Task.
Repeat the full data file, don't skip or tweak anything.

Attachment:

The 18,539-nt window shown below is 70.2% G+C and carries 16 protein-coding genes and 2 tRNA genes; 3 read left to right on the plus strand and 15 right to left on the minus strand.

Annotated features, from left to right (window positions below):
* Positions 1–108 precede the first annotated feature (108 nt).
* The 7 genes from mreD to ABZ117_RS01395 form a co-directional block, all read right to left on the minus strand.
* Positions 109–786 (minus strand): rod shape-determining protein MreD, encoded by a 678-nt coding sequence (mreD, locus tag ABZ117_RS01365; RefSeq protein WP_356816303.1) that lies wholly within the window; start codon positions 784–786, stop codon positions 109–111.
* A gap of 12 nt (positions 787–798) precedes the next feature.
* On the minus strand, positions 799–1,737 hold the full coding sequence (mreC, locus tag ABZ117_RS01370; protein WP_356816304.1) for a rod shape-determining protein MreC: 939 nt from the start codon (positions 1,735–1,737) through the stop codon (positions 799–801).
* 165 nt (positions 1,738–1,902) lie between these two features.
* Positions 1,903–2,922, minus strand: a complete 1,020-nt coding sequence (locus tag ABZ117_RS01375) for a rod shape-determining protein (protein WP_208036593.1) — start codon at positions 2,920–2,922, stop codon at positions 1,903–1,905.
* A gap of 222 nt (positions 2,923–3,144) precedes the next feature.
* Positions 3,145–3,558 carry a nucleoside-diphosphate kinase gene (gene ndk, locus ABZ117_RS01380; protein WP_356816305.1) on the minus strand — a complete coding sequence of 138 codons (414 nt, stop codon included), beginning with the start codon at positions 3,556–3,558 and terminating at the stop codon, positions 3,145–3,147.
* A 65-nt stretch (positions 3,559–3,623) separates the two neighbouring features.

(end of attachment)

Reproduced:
The 18,539-nt window shown below is 70.2% G+C and carries 16 protein-coding genes and 2 tRNA genes; 3 read left to right on the plus strand and 15 right to left on the minus strand.

Annotated features, from left to right (window positions below):
* Positions 1–108 precede the first annotated feature (108 nt).
* The 7 genes from mreD to ABZ117_RS01395 form a co-directional block, all read right to left on the minus strand.
* Positions 109–786 (minus strand): rod shape-determining protein MreD, encoded by a 678-nt coding sequence (mreD, locus tag ABZ117_RS01365; RefSeq protein WP_356816303.1) that lies wholly within the window; start codon positions 784–786, stop codon positions 109–111.
* A gap of 12 nt (positions 787–798) precedes the next feature.
* On the minus strand, positions 799–1,737 hold the full coding sequence (mreC, locus tag ABZ117_RS01370; protein WP_356816304.1) for a rod shape-determining protein MreC: 939 nt from the start codon (positions 1,735–1,737) through the stop codon (positions 799–801).
* 165 nt (positions 1,738–1,902) lie between these two features.
* Positions 1,903–2,922, minus strand: a complete 1,020-nt coding sequence (locus tag ABZ117_RS01375) for a rod shape-determining protein (protein WP_208036593.1) — start codon at positions 2,920–2,922, stop codon at positions 1,903–1,905.
* A gap of 222 nt (positions 2,923–3,144) precedes the next feature.
* Positions 3,145–3,558 carry a nucleoside-diphosphate kinase gene (gene ndk, locus ABZ117_RS01380; protein WP_356816305.1) on the minus strand — a complete coding sequence of 138 codons (414 nt, stop codon included), beginning with the start codon at positions 3,556–3,558 and terminating at the stop codon, positions 3,145–3,147.
* A 65-nt stretch (positions 3,559–3,623) separates the two neighbouring features.